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WWF works to sustain the natural world for the benefit of people and wildlife, collaborating with partners from local to global levels in nearly 100 countries.
I believe that every story in World Wildlife matters. Every story is about real people, places, and wildlife, under real threats to their well-being. Every story represents the passion and urgency we feel at WWF—and tries to illuminate the most important work our staff and partners are doing, the facts about the state of the planet that worry and drive us, and the new opportunities that excite us most. And every story tries to demonstrate the ways in which WWF is putting in time and effort to change things for the better—in many cases funded almost entirely by your support. We take none of this work lightly.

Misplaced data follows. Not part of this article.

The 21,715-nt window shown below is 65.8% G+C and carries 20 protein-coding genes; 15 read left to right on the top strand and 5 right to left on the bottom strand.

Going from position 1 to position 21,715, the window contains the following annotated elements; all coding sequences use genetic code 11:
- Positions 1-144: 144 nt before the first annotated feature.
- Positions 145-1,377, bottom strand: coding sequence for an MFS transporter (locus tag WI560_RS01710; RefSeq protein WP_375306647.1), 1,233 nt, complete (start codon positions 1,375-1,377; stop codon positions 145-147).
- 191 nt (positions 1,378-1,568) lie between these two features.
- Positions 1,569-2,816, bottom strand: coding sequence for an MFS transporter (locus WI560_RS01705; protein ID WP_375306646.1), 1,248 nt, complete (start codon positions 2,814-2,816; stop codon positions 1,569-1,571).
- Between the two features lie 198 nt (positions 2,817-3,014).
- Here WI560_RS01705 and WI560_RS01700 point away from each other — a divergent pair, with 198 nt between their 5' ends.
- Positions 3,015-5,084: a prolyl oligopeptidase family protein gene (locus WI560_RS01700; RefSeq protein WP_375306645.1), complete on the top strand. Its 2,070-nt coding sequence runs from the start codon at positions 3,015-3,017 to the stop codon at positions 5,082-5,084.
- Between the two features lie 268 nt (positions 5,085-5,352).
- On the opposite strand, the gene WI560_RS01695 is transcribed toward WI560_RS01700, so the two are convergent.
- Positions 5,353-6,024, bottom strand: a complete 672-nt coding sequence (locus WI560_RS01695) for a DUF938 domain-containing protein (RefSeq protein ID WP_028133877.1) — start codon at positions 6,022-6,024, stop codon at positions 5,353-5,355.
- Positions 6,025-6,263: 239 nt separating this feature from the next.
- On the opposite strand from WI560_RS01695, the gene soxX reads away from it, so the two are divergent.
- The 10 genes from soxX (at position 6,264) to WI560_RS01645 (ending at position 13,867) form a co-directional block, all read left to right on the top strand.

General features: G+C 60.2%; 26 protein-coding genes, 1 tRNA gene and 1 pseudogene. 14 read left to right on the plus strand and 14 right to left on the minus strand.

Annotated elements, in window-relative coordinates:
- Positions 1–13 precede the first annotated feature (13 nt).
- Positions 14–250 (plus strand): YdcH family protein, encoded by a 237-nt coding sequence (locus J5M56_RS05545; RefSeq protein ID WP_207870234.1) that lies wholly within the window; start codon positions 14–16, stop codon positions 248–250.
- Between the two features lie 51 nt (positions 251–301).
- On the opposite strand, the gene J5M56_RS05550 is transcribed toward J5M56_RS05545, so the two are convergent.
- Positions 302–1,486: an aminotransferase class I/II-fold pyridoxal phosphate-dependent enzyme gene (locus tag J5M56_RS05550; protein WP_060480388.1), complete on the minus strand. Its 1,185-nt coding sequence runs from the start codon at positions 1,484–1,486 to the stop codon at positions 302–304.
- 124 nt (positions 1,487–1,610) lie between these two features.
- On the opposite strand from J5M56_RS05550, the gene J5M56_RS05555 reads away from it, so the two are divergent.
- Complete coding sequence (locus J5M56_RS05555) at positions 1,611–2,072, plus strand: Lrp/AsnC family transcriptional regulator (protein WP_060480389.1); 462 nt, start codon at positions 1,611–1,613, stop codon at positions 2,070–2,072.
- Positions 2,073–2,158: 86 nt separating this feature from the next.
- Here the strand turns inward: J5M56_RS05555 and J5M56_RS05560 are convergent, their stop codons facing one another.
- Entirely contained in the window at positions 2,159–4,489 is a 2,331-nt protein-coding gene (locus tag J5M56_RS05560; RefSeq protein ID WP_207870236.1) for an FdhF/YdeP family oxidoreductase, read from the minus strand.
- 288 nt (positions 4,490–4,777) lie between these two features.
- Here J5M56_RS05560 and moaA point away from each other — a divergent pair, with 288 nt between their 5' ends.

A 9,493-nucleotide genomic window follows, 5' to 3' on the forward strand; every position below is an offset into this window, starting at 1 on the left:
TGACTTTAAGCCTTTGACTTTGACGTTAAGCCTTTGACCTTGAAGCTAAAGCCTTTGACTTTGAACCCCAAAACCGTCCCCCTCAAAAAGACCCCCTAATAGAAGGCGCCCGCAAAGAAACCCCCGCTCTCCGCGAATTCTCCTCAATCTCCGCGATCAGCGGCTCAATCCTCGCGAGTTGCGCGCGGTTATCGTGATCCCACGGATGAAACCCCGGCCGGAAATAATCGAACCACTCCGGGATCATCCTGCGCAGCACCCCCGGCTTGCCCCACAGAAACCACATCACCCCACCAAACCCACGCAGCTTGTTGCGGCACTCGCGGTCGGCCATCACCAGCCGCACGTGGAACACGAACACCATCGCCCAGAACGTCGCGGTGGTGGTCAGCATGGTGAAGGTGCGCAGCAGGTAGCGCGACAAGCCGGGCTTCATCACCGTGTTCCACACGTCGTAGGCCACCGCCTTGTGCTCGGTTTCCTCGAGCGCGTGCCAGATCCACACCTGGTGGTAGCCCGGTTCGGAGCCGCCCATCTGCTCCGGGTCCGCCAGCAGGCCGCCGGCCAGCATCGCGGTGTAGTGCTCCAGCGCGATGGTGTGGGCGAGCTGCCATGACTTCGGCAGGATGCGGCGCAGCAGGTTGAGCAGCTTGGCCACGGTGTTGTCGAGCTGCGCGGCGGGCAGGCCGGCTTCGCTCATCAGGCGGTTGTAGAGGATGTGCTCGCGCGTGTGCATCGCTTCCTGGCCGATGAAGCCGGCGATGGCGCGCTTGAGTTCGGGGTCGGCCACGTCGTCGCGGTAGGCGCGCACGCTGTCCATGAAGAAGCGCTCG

In this issue, we explore the implications of receding sea ice—not only for polar bears, walrus, and Arctic peoples, but also for global oil and gas infrastructure, shipping, geopolitics, and commerce. In “Won’t You Be My Neighbor?” two families talk farming, conservation, and monarch butterflies. And after a year in which more than 20,000 elephants were slaughtered for their ivory, we follow a wildlife manager in Kenya as he helps collar elephants so they can be tracked and protected.
All of these stories feel urgent to me. I hope they do to you as well.
Thank you as always for your support.